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Leaders must not continue hiding behind ‘each other’, let’s be honest

COMMENTARY
By By Alexander Chagema | April 26th 2014

By Alexander Chagema 

At about the same time in March  President Uhuru Kenyatta, his deputy William Ruto and the Cabinet were holding a retreat at the exclusive Mt Kenya Safari Club while Rwandan President Paul Kagame, was at a similar retreat at a government owned facility, Gabiro combat training centre .

The theme of Kagame’s retreat was ‘ Accountable governance’ and the overriding issue was poverty reduction while that of his Kenyan counterpart was to take stock of his team’s individual success and failure. It provided the opportunity for the president to berate and warn his ministers to pull up their socks or face the sack.

President Kenyatta acknowledged that taxes collected by the Kenya Revenue Authority were channeled towards paying huge salaries that did not match productivity. President Kagame was unequivocal that leaders must work for the people, not for personal interest.

While going for retreats, Rwandan ministers use pool buses, something that would be frowned upon in Kenya. Image is everything here. Coupled with the salaries that MPs and ministers in Rwanda get, it attests to their frugality. That is the antithesis of the situation obtaining in Kenya.

While our leadership subscribes to the colonial principal of ‘collective responsibility’, covering for each other, in Rwanda it has been inculcated in those holding high offices that they must execute their duties diligently, openly and be jealous of their space. Rwanda’s leadership is alive to the fact that collective responsibility largely accounts for lethargy and corruption in government.

Government functionaries must learn to acknowledge failure as well as success, the reasons for it, and device corrective measures to preclude repeats. At some point, failure is inevitable and it is a mark of maturity, a measure of responsibility, to acknowledge where one has failed. Leaders cannot continually hide behind each other, covering failure individually or collectively. We must get out of the mentality that leaders are infallible.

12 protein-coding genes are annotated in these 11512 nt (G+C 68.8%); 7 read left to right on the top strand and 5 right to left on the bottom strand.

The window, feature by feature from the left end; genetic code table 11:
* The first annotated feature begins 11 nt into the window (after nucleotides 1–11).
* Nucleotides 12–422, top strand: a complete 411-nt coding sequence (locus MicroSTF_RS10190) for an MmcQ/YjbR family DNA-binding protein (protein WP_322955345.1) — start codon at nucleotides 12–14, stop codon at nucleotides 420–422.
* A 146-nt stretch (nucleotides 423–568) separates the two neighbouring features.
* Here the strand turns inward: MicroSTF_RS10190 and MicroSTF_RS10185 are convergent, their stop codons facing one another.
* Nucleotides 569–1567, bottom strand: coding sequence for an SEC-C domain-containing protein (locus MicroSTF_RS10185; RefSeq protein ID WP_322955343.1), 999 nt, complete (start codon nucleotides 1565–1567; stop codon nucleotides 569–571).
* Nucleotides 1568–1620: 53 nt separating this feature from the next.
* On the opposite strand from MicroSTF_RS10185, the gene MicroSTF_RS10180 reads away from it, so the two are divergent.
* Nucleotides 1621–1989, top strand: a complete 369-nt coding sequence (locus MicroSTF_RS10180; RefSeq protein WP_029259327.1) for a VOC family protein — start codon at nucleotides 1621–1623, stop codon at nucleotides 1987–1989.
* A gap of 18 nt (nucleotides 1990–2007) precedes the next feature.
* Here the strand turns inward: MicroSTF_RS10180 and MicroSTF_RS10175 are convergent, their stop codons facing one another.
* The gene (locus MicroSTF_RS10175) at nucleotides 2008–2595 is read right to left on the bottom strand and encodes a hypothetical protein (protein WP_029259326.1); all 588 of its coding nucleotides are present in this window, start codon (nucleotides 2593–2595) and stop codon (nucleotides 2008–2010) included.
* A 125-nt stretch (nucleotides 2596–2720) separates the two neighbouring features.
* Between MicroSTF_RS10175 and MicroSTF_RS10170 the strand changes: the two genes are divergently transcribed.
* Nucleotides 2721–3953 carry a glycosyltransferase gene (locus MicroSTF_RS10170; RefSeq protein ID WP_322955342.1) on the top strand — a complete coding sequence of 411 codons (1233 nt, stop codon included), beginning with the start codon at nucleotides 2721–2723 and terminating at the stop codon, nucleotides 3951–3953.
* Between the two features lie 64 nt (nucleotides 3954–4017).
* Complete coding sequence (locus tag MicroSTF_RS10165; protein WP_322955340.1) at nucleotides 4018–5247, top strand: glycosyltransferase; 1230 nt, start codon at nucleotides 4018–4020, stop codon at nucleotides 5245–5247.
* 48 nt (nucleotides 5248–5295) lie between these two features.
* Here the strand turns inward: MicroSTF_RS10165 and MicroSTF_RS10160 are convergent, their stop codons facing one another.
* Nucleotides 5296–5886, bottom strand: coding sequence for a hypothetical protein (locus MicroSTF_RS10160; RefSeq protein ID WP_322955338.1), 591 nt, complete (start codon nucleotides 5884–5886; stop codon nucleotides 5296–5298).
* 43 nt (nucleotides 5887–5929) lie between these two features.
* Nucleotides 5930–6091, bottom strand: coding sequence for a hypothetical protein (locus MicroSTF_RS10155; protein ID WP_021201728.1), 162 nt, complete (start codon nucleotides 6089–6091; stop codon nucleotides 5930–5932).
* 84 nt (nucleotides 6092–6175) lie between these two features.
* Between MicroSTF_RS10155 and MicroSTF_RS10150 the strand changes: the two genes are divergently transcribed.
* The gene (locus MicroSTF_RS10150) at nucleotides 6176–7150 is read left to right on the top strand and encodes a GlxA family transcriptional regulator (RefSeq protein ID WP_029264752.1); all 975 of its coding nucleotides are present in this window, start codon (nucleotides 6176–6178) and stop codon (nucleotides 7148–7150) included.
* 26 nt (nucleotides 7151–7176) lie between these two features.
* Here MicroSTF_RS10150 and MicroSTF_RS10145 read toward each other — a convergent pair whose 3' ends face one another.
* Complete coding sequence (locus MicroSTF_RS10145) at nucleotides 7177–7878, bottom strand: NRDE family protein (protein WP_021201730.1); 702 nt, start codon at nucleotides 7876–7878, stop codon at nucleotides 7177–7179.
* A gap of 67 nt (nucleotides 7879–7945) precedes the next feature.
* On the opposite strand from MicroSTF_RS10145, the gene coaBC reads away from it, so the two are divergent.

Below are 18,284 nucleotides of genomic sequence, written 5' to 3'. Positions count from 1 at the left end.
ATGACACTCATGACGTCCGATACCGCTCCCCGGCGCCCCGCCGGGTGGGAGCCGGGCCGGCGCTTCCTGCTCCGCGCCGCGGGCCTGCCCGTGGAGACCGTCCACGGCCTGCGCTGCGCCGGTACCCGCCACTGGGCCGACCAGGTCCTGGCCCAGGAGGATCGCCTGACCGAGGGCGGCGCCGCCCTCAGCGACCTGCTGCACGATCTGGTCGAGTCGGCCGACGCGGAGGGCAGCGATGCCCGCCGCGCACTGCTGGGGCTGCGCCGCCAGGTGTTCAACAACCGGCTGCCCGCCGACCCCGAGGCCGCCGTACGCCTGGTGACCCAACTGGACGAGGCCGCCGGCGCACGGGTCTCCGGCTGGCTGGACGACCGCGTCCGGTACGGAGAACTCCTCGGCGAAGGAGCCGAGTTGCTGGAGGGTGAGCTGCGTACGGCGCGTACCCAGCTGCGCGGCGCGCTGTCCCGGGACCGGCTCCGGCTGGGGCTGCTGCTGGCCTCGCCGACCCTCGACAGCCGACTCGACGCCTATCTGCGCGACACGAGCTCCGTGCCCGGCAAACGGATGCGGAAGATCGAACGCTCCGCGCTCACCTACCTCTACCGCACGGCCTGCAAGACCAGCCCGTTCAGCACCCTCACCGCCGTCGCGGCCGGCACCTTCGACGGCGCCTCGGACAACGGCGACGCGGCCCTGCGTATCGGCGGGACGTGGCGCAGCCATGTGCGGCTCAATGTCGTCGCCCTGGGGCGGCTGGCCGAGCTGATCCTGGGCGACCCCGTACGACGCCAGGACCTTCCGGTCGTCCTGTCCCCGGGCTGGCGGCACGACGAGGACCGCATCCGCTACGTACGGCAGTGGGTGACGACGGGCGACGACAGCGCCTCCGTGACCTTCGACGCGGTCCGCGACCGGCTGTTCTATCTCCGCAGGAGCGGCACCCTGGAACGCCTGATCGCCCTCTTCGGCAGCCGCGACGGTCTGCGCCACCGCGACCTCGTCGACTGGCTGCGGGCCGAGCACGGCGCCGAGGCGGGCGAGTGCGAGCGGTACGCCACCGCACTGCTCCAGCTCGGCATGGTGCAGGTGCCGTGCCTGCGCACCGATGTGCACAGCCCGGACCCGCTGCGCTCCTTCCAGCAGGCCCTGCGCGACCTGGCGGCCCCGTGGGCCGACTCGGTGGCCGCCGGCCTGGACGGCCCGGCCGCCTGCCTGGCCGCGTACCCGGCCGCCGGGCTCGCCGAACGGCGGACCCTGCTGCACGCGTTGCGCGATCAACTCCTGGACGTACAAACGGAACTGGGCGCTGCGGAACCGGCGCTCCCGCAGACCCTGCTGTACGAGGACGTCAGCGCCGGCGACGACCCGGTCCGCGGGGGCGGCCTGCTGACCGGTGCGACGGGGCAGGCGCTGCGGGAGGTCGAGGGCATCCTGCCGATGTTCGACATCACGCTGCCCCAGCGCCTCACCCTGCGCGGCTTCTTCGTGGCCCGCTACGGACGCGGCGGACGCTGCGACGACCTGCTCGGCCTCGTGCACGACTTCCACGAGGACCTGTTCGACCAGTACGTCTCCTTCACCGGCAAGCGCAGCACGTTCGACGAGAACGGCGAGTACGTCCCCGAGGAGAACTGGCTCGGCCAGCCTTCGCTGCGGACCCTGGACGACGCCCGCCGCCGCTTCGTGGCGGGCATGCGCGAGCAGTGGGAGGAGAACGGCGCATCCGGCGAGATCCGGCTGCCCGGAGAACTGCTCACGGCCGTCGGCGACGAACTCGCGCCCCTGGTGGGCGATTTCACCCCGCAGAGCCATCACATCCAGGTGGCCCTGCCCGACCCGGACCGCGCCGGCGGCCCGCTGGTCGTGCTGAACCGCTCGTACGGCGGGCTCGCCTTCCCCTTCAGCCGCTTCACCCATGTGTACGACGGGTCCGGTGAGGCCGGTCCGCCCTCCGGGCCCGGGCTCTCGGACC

While the Kenyan politician is verbose and adept at making rhetoric, his Rwandan counterpart does not have the leisure to hide or get lost behind empty speeches and schemes.

That President Kagame was not overly impressed with a 6.6  per cent economic growth in 2013, having targeted 7 per cent, as we beamed about 5 per cent for the same period signals his seriousness in managing his country’s resources for posterity and prosperity.

In 1994, Rwanda was literally an abattoir but it has risen from the ignominy of that period to outshine us in many fields. According to the World Bank, its poverty levels are much lower than ours.

Recently, Rwandans celebrated the 20th anniversary of the darkest period in their country’s history while back home, we cringe at the mention of the Wagalla massacre. The laptop project for primary schools that Kenya is unable to implement even as it boasts of being the biggest economy this side of the Sahara was borrowed from Rwanda. It is not a dream in Rwanda for school going children to have laptops.

Kigali is reputed to be one of the cleanest and safest cities in Africa. Even barring terrorists, is Nairobi safe? One only need take a walk down some of the back streets and roads away from the central business district to experience real fear.

On specific days in Kigali, everybody, regardless of standing in society, has to spend hours cleaning up the city and it is perhaps only here that collective responsibility is embraced. I cannot say the same of Nairobi, the city in the sun.    

One positive aspect of the Kenyan retreat was the admission that government systems had failed, jammed by corruption.

The incumbent government inherited the deeply entrenched rot from previous administrations and the continued existence of the architects of that vice in their midst, at the very heart of government, will thwart any attempts that the president makes at snuffing it out.

By his own admission, his office has been infiltrated by these obnoxious cartels. Right and wrong cannot co-exist, so the president must not allow a few sadists to mess up his legacy.

The writer is a correspondent for The Standard

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